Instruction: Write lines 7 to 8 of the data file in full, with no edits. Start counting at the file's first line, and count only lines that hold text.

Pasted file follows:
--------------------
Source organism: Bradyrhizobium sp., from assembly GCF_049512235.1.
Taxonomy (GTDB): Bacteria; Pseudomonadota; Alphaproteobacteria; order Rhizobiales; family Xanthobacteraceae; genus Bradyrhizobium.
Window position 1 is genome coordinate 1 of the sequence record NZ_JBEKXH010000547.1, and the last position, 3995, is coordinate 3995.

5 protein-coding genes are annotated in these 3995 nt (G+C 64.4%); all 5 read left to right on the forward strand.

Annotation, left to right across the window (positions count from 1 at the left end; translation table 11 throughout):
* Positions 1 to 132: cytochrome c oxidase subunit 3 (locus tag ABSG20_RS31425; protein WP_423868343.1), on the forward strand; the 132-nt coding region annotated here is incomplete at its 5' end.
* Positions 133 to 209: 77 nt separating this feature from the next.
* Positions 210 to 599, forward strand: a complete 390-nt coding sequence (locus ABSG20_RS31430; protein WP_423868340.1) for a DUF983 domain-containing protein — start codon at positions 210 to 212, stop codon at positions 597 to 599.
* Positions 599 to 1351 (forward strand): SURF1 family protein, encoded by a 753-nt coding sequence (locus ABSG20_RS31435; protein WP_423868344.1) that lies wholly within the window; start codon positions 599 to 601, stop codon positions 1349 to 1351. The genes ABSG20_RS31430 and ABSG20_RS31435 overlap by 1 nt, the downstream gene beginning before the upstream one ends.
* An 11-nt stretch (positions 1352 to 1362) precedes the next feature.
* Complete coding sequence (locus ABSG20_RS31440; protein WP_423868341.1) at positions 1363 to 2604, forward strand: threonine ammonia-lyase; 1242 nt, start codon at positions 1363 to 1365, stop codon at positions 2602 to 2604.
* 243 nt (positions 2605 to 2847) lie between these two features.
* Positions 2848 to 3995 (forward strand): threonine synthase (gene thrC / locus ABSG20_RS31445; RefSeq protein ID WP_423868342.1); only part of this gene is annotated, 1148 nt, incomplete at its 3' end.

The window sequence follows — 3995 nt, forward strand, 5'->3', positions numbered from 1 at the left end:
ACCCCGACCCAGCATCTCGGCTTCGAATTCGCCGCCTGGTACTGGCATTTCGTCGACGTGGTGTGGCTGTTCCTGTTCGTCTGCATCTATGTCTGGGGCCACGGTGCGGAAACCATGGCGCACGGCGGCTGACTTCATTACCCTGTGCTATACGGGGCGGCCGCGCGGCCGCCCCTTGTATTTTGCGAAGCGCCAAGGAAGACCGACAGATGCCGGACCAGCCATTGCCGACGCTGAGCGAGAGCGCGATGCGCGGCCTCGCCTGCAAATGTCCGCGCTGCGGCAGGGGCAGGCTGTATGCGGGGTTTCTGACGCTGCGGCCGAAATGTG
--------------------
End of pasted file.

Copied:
* Positions 133 to 209: 77 nt separating this feature from the next.
* Positions 210 to 599, forward strand: a complete 390-nt coding sequence (locus ABSG20_RS31430; protein WP_423868340.1) for a DUF983 domain-containing protein — start codon at positions 210 to 212, stop codon at positions 597 to 599.